• The patient responded reasonably well to treatment, particularly when compared to the usual (devastating) outcome. Whether this was because he was an adult, the infective dose was low, treatment was started early or he was lucky is unknown. It’s encouraging though, and another reason that getting a good history early in disease is so important. Early diagnosis (or even early consideration of infection) can lead to early treatment and better outcome.

Eastern Equine Encephalitis Season in Full Swing

Posted in Horses, Other diseases, Vaccination

‘Tis the season for mosquitoes, so ‘tis the season for some nasty vector-borne diseases. Few are worse that Eastern Equine Encephalitis (EEE), a viral infection that causes typically fatal disease in horses, and less commonly other species, including people. Cases tend to start mid-summer and peak late summer to fall, depending on the mosquito dynamics in the particular area.

This series of maps from WormsAndGermsMap (below) shows the progression of this disease in horses along the east coast of the US so far this year. Note that some flags represent multiple cases that occurred in the same area, so just counting flags doesn’t tell you the whole story.

I haven’t seen any reports of EEE in Canada in 2016 – yet. It’s a rare disease here but we often see a handful of equine cases each year.

Prevention

For horses, there is an effective vaccine. Vaccination is recommended in horses that live in (or travel to) typically affected areas. In areas where occurrence of EEE is rare but still plausible, it’s a good insurance policy, considering the safety of the vaccine and serious nature of disease, but it’s not considered a “core” vaccine.

The other important part of prevention is mosquito avoidance. That’s easier said than done, to some degree, but there are a number of things that can be done to reduce mosquito exposure, thereby reducing the risk of EEE as well as other mosquito-borne diseases (e.g. West Nile).

For people, the key is mosquito avoidance. A human vaccine is not available.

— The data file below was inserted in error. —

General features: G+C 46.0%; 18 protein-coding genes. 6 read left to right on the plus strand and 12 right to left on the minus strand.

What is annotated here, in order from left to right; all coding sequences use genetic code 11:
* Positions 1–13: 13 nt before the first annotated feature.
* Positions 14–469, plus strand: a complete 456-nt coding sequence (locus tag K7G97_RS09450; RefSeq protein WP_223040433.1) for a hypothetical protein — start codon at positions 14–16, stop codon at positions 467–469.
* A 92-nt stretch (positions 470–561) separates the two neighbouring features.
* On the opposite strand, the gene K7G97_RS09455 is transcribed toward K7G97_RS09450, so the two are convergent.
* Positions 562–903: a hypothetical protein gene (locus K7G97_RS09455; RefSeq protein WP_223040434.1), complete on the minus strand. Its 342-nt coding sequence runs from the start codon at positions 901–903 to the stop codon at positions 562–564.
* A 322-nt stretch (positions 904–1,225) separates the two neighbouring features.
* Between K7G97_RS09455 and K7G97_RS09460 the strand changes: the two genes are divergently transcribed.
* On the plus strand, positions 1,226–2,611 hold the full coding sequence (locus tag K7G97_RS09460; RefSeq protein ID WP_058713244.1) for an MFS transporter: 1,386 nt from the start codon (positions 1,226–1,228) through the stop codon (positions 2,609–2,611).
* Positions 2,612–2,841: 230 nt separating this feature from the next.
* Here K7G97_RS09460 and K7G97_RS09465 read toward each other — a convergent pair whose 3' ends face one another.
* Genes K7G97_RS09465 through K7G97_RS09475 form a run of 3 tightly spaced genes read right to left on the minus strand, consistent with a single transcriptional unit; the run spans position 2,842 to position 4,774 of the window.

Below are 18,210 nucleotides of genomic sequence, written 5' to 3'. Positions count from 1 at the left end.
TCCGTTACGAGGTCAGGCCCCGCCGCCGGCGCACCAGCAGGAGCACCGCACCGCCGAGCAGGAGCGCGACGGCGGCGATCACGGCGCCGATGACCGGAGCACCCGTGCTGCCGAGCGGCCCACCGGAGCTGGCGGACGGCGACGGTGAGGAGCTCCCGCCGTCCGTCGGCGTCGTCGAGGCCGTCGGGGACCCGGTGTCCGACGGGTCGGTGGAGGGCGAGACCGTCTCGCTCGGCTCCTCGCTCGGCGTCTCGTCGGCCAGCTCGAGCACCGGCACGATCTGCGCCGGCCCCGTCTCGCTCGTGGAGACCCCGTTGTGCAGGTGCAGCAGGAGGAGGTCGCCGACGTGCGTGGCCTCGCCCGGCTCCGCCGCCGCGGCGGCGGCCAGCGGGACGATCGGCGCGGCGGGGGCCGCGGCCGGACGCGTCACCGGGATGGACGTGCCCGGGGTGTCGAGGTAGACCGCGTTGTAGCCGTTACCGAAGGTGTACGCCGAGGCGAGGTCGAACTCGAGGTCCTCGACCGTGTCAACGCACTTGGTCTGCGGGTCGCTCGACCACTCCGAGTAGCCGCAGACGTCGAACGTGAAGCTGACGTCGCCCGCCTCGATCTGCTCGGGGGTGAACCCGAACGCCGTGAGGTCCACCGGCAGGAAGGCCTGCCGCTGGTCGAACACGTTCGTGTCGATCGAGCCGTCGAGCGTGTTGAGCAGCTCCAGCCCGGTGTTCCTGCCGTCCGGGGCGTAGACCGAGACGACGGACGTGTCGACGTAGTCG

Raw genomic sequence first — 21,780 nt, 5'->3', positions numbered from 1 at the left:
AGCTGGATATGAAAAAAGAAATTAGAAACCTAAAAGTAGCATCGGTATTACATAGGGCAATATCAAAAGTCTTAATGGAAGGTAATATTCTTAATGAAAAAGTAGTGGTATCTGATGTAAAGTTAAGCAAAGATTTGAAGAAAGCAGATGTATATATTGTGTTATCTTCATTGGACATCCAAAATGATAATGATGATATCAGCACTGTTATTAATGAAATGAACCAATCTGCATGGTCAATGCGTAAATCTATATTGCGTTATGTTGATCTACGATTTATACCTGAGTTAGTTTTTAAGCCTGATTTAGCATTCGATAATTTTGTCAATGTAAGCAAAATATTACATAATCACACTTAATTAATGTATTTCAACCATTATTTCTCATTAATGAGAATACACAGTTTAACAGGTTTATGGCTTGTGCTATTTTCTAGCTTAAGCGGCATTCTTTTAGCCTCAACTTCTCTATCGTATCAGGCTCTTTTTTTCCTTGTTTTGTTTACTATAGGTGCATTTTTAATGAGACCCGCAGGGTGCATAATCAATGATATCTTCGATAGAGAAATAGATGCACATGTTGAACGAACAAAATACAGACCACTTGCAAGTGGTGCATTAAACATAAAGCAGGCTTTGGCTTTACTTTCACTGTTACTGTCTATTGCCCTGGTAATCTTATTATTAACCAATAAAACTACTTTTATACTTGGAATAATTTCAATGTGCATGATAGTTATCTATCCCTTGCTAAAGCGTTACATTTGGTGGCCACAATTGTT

We haven’t heard the last of EEE this season, and we probably haven’t even neared the peak, unfortunately. The map is updated as cases come in so check WormsAndGermsMap for updates at any time.

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Move Over mcr-1. You’re Old News.

Posted in Other animals, Other diseases

Recent identification of mcr-1, a gene that makes bacteria resistant to colistin (an antibiotic of last resort) raised a lot of concern. Now, there’s another one to be worried about, as a related gene, mcr-2 has been identified (Xavier et al, Eurosurveillance, July 2016).

In this study, 105 colistin-resistant E. coli from calves and piglets in Belgium were studied. mcr-1 was found in 12% of these. They then looked at 10 of the bacterial isolates that were colistin-resistant but negative for mcr-1. They found a new resistance gene related to mcr-1 (and not surprisingly named it mcr-2) in 3 of the isolates.

That’s bad enough.

Of additional concern is that the gene was found on plasmids, which are  smaller pieces of DNA (separate from the bacteria’s chromosomal DNA) that can be transferred readily between bacteria. They found that mcr-2 had a 1200-fold higher transfer frequency compared to mcr-1 on its plasmid, meaning (under lab conditions, at least), that it’s much more adept at moving between bacteria. If it truly can more readily hop to other bacterial species (and therefore potentially more disease-causing bacteria), that’s even more concerning.

Does this mean that we’re seeing a rapid rise in colistin resistance genes?

Probably not. The bacteria from which mcr-2 was isolated were collected in 2011-2012. The increase in recent reports is most likely a factor of an exponential increase in people looking for colistin resistance in bacteria from animals and people. mcr-3 and 4 are probably lurking in the gut of a person or animal somewhere, they just haven’t been described yet.

Is this really a concern?

Yes. While the number of people that will be infected with bacteria possessing these genes will hopefully remain low, these raise the spectre of the “untreatable infections.” When your drug of last resort is gone, you’re in big trouble.

What do we need to do?

There’s no simple answer. A lot involves common sense, good infection control, infection prevention and prudent antibiotic use. These will help reduce the number of infections of any sort, and with fewer infections, along with less (and better) antibiotic use, the spread of resistance genes like this can likely be reduced. They’re not going to be eradicated, but if we can keep them contained, their impact can be lessened.

The authors’ conclusion: Taken together, these data call for immediate inclusion of mcr-2 screening in ongoing molecular epidemiological surveillance to gauge the worldwide dissemination of mcr-2 in both human and animal colistin-resistant Gram-negative bacteria of medical importance.

mcr range

Figure from Xavier et al, Eurosurveillance 2016